Learn to use programs like Hootsuite or Buffer to manage accounts across multiple platforms, schedule posts and monitor growth analytics. You should also educate yourself on how marketing strategies for platforms differ, such as the way hashtags are used on Twitter versus Instagram, and keep up with new trends in social media marketing.

Adding design skills to your resume helps you stand out because most businesses aren't large enough to have a full design department. Instead, they rely on employees to create graphics for brochures, social media posts, web pages, postcards, presentations and other marketing materials. 

If you know how to use tools like Canva, you can create eye-catching visual assets even if you don't have graphic design training. If you open a free account and spend a few hours playing around, you can create a few sample designs that you can add to your portfolio when you're applying for jobs.

Most businesses know that they need SEO, but few know what it is, or even that it stands for search engine optimization. If you can tell a prospective employer not only what SEO involves but suggest ideas for how to improve their own digital marketing using techniques, like long-tail keywords, you'll demonstrate a concrete way that you can add value to their team. 

You don't need to be a master of SEO, but you should learn the basics of how product descriptions, blogging, and other website content can be used to improve search ranking, as well as keyword best practices and common SEO tools.

New hires aren't the only ones who need technical skills on their resume. Managers often must supervise teams from a variety of backgrounds, and having a basic grasp of many technical fields can help you understand their work, make suggestions, or assist in troubleshooting.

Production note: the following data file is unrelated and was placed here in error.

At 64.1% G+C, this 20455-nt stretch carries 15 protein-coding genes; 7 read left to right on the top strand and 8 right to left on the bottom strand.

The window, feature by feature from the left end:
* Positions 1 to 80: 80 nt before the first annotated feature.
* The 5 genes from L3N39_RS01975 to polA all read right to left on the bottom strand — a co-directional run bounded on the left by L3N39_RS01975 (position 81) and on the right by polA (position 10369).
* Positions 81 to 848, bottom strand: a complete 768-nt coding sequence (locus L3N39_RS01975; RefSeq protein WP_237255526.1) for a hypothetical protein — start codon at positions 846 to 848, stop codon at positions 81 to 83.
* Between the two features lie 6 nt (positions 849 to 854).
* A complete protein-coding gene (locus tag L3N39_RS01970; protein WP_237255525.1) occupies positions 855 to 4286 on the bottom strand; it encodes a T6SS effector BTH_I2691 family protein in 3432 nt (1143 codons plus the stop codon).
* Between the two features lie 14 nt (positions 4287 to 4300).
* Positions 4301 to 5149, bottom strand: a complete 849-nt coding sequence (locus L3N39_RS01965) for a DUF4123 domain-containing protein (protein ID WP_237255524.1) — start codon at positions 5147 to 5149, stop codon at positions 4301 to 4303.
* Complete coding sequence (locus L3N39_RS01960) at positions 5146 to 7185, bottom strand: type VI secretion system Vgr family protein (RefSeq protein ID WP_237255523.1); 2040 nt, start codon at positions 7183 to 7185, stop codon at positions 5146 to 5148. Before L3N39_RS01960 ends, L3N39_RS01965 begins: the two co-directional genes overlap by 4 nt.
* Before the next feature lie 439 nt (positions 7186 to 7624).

You don't need to be an expert, but understanding the basics of computer programming and coding will help you communicate more effectively with your team and spot potential problems before they get out of hand. This includes a working understanding of website coding such as HTML or CSS, web or app design and search optimization. You should also be comfortable with software programs that are specific to your industry. 

Most management positions require accurately gathering and reporting on data to upper management and executives. To do so effectively, you should be able to conduct data analysis across a variety of projects to check for significant trends or potential problems. 

If someone else is responsible for performing the analysis, you should still understand the process clearly enough that you can explain clearly and logically the process, the findings and the implications for any next steps.

Content marketing involves creating, publishing, and distributing information online as a way to attract your target customers and promote your business. This is usually done through a combination of website content, video, social media, email marketing, blogging and other online publishing. 

As a manager, you may not be required to implement every step in a content marketing plan. You will, however, need to design and supervise each step, which requires understanding both what is involved in each aspect of content marketing and how those elements work together to support each other.